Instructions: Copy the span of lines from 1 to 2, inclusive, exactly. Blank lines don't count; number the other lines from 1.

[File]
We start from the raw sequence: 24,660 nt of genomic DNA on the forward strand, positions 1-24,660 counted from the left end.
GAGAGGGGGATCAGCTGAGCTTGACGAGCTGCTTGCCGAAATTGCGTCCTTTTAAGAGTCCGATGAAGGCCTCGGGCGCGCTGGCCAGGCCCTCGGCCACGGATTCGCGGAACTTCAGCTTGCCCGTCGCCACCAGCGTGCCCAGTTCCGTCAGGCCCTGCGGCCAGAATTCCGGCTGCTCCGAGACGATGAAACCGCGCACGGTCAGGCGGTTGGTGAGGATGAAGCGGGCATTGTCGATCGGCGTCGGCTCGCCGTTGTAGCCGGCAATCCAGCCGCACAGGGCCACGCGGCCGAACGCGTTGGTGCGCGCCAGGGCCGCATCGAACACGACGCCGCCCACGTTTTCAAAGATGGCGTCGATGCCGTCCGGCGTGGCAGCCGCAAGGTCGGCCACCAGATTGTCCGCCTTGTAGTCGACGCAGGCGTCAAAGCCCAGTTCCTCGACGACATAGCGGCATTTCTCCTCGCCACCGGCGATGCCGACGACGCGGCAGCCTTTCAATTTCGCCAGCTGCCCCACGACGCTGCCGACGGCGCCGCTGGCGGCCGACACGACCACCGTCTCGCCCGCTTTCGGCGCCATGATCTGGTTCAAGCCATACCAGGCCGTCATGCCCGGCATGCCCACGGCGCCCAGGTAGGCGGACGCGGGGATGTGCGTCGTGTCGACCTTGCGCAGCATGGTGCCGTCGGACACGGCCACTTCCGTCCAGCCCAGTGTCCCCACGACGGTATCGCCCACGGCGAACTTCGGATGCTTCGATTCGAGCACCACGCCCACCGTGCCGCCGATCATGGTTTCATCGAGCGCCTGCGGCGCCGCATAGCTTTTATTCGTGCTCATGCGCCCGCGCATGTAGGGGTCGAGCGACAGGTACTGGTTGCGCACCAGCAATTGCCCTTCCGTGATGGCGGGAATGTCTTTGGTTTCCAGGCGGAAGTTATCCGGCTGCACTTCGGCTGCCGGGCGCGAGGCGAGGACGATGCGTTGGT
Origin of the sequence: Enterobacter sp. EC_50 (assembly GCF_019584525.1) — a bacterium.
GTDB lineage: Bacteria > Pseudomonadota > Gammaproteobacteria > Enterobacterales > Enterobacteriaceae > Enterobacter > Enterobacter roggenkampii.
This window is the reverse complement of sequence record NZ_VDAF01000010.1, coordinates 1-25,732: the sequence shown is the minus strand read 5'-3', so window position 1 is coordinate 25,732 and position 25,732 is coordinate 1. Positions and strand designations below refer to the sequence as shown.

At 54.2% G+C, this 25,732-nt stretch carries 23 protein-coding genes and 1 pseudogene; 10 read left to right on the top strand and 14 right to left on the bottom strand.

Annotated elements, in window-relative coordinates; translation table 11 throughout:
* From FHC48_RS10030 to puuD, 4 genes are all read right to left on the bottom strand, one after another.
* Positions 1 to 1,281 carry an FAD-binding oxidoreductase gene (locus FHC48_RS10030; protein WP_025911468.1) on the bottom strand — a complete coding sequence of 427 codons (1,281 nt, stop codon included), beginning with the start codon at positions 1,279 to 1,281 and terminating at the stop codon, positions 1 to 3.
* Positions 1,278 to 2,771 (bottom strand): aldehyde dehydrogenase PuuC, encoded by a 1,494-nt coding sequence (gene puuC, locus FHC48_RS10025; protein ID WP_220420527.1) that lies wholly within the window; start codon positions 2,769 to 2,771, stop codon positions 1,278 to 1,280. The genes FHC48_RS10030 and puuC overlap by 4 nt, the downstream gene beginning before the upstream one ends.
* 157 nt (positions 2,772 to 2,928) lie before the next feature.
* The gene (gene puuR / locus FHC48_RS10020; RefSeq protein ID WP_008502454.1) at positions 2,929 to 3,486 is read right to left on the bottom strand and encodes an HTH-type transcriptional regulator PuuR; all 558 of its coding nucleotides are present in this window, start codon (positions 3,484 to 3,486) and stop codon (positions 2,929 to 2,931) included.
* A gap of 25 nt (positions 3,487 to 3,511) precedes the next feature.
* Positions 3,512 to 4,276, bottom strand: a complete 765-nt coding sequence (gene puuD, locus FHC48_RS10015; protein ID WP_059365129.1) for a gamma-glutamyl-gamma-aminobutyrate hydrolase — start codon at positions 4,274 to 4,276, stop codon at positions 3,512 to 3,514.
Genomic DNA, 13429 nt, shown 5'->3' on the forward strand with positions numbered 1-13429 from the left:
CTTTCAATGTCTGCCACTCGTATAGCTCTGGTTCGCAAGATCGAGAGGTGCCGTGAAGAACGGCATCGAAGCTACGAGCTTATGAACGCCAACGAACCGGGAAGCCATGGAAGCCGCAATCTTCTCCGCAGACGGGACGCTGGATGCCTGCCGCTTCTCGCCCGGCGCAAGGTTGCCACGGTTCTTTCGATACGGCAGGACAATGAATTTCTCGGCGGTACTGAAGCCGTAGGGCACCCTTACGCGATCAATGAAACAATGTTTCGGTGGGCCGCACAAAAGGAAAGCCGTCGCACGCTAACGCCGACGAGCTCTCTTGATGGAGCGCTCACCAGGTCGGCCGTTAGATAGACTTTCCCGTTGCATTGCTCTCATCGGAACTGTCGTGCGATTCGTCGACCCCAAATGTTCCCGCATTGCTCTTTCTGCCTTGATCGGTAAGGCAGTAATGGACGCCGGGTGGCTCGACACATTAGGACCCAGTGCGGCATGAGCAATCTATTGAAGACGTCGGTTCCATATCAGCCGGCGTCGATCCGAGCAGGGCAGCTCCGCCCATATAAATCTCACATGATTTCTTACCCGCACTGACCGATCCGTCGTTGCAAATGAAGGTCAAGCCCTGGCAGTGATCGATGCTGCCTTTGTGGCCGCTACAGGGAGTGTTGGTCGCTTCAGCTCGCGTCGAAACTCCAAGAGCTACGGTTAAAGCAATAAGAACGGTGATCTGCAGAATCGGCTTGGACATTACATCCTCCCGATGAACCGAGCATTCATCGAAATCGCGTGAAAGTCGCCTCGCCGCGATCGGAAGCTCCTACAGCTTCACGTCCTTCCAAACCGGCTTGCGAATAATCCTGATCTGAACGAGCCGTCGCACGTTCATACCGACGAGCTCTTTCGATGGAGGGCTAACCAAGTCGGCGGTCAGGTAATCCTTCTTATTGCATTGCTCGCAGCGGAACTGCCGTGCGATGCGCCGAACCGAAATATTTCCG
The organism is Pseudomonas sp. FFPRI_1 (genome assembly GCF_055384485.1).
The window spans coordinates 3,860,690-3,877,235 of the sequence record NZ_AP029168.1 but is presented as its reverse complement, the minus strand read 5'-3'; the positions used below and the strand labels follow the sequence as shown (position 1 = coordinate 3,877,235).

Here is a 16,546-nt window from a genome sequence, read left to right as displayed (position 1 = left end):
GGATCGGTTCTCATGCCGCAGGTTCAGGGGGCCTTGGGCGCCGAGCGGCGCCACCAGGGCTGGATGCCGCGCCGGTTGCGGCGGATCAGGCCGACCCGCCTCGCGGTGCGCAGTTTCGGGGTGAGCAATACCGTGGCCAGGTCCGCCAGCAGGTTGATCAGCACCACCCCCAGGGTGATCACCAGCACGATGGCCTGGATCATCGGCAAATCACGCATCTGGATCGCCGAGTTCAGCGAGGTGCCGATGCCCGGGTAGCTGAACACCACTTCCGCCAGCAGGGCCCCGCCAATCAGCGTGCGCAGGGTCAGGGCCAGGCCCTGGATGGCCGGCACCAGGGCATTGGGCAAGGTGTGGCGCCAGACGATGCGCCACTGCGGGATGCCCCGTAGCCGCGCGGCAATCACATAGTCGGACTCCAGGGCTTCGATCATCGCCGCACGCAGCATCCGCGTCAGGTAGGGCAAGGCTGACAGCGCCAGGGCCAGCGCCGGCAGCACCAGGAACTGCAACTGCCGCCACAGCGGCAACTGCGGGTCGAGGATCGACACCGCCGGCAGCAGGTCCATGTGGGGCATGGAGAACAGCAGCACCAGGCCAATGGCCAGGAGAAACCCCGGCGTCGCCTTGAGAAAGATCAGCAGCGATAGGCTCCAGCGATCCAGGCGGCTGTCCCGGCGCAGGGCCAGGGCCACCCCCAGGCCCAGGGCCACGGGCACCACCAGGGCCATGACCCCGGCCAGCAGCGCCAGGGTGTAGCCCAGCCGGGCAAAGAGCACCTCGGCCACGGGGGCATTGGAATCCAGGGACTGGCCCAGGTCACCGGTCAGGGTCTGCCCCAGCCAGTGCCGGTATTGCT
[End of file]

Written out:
We start from the raw sequence: 24,660 nt of genomic DNA on the forward strand, positions 1-24,660 counted from the left end.
GAGAGGGGGATCAGCTGAGCTTGACGAGCTGCTTGCCGAAATTGCGTCCTTTTAAGAGTCCGATGAAGGCCTCGGGCGCGCTGGCCAGGCCCTCGGCCACGGATTCGCGGAACTTCAGCTTGCCCGTCGCCACCAGCGTGCCCAGTTCCGTCAGGCCCTGCGGCCAGAATTCCGGCTGCTCCGAGACGATGAAACCGCGCACGGTCAGGCGGTTGGTGAGGATGAAGCGGGCATTGTCGATCGGCGTCGGCTCGCCGTTGTAGCCGGCAATCCAGCCGCACAGGGCCACGCGGCCGAACGCGTTGGTGCGCGCCAGGGCCGCATCGAACACGACGCCGCCCACGTTTTCAAAGATGGCGTCGATGCCGTCCGGCGTGGCAGCCGCAAGGTCGGCCACCAGATTGTCCGCCTTGTAGTCGACGCAGGCGTCAAAGCCCAGTTCCTCGACGACATAGCGGCATTTCTCCTCGCCACCGGCGATGCCGACGACGCGGCAGCCTTTCAATTTCGCCAGCTGCCCCACGACGCTGCCGACGGCGCCGCTGGCGGCCGACACGACCACCGTCTCGCCCGCTTTCGGCGCCATGATCTGGTTCAAGCCATACCAGGCCGTCATGCCCGGCATGCCCACGGCGCCCAGGTAGGCGGACGCGGGGATGTGCGTCGTGTCGACCTTGCGCAGCATGGTGCCGTCGGACACGGCCACTTCCGTCCAGCCCAGTGTCCCCACGACGGTATCGCCCACGGCGAACTTCGGATGCTTCGATTCGAGCACCACGCCCACCGTGCCGCCGATCATGGTTTCATCGAGCGCCTGCGGCGCCGCATAGCTTTTATTCGTGCTCATGCGCCCGCGCATGTAGGGGTCGAGCGACAGGTACTGGTTGCGCACCAGCAATTGCCCTTCCGTGATGGCGGGAATGTCTTTGGTTTCCAGGCGGAAGTTATCCGGCTGCACTTCGGCTGCCGGGCGCGAGGCGAGGACGATGCGTTGGT